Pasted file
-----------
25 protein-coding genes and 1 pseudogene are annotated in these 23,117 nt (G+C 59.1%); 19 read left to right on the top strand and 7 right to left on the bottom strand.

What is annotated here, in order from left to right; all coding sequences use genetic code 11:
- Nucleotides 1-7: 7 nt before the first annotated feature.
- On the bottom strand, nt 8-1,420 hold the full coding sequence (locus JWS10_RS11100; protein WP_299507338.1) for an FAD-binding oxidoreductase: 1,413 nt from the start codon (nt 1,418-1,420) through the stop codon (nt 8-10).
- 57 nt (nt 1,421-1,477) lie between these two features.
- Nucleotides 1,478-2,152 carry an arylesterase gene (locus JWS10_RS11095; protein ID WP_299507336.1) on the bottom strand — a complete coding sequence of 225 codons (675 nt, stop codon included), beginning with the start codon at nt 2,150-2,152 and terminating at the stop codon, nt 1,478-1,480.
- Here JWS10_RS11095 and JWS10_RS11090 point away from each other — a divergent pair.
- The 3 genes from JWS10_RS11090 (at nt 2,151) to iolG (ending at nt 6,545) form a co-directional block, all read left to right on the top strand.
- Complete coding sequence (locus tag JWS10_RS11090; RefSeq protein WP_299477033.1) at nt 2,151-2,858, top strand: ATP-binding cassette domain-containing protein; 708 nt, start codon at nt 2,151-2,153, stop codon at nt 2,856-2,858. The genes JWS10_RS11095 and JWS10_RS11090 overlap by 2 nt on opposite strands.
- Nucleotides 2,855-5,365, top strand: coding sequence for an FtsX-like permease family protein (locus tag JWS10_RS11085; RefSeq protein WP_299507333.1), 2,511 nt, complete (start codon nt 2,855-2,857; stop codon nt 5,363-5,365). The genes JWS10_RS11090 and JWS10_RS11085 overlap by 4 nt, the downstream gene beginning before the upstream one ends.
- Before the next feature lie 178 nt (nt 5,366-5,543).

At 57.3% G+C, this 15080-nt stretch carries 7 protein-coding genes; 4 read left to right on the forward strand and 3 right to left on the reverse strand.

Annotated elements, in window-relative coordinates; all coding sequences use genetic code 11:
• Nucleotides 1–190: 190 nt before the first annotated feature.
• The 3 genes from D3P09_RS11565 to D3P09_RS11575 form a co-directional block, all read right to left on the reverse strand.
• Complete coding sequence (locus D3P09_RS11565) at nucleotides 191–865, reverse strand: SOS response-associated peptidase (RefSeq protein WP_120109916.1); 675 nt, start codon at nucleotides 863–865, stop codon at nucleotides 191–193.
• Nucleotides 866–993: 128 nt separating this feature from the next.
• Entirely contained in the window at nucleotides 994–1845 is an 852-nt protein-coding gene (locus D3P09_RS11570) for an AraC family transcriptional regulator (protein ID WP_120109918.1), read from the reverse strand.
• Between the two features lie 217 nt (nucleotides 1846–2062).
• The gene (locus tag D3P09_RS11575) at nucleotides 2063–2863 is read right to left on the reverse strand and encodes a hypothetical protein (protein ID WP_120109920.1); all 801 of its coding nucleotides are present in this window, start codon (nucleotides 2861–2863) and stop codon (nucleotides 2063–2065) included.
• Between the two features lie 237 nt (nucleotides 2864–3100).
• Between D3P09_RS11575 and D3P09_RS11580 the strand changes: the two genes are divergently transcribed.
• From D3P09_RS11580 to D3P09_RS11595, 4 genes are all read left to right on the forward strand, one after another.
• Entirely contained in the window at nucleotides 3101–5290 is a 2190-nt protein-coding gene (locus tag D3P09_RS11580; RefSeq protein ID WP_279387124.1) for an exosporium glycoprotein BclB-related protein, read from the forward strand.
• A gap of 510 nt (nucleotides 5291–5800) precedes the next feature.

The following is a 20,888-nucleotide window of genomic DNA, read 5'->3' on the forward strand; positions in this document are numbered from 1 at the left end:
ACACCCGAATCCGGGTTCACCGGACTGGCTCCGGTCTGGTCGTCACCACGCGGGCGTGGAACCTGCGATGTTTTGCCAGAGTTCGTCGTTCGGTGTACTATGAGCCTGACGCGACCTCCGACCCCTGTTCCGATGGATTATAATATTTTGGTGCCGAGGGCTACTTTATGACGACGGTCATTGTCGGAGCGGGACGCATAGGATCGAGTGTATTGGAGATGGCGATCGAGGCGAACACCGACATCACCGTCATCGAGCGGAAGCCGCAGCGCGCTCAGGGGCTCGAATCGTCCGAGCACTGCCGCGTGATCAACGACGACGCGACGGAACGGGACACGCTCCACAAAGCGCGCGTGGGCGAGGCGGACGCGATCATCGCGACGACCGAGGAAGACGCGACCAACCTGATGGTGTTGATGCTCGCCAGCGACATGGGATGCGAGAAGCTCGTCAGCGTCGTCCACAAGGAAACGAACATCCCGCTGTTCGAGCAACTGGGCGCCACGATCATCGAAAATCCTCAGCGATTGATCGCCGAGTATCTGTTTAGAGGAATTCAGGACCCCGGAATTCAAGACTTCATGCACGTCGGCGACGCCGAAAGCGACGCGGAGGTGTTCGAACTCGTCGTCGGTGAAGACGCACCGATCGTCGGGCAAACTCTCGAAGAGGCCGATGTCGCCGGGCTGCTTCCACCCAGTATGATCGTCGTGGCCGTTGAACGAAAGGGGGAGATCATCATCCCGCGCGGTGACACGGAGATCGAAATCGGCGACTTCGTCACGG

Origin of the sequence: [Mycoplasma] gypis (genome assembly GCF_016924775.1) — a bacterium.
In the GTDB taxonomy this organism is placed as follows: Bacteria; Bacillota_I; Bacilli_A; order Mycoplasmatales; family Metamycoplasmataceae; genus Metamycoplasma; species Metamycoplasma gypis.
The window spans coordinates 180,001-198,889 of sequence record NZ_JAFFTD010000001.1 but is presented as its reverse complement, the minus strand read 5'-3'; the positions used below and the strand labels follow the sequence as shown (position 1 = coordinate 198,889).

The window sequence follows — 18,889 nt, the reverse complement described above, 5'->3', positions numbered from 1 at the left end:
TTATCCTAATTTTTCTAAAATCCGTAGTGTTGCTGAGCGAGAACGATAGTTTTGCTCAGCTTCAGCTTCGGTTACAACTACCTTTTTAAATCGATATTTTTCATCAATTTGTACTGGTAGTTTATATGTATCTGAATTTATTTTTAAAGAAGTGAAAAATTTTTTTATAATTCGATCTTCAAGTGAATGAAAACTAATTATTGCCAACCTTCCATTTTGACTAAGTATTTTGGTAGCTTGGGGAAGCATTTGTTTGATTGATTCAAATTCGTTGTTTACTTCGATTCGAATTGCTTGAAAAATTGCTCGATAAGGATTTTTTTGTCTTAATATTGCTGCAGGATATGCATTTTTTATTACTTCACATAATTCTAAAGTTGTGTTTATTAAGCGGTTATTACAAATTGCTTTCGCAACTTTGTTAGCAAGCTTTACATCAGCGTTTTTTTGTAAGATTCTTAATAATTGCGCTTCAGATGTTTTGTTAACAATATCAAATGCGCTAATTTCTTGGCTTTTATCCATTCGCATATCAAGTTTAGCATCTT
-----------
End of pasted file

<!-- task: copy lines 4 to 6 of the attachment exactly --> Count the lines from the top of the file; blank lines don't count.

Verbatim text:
- On the bottom strand, nt 8-1,420 hold the full coding sequence (locus JWS10_RS11100; protein WP_299507338.1) for an FAD-binding oxidoreductase: 1,413 nt from the start codon (nt 1,418-1,420) through the stop codon (nt 8-10).
- 57 nt (nt 1,421-1,477) lie between these two features.
- Nucleotides 1,478-2,152 carry an arylesterase gene (locus JWS10_RS11095; protein ID WP_299507336.1) on the bottom strand — a complete coding sequence of 225 codons (675 nt, stop codon included), beginning with the start codon at nt 2,150-2,152 and terminating at the stop codon, nt 1,478-1,480.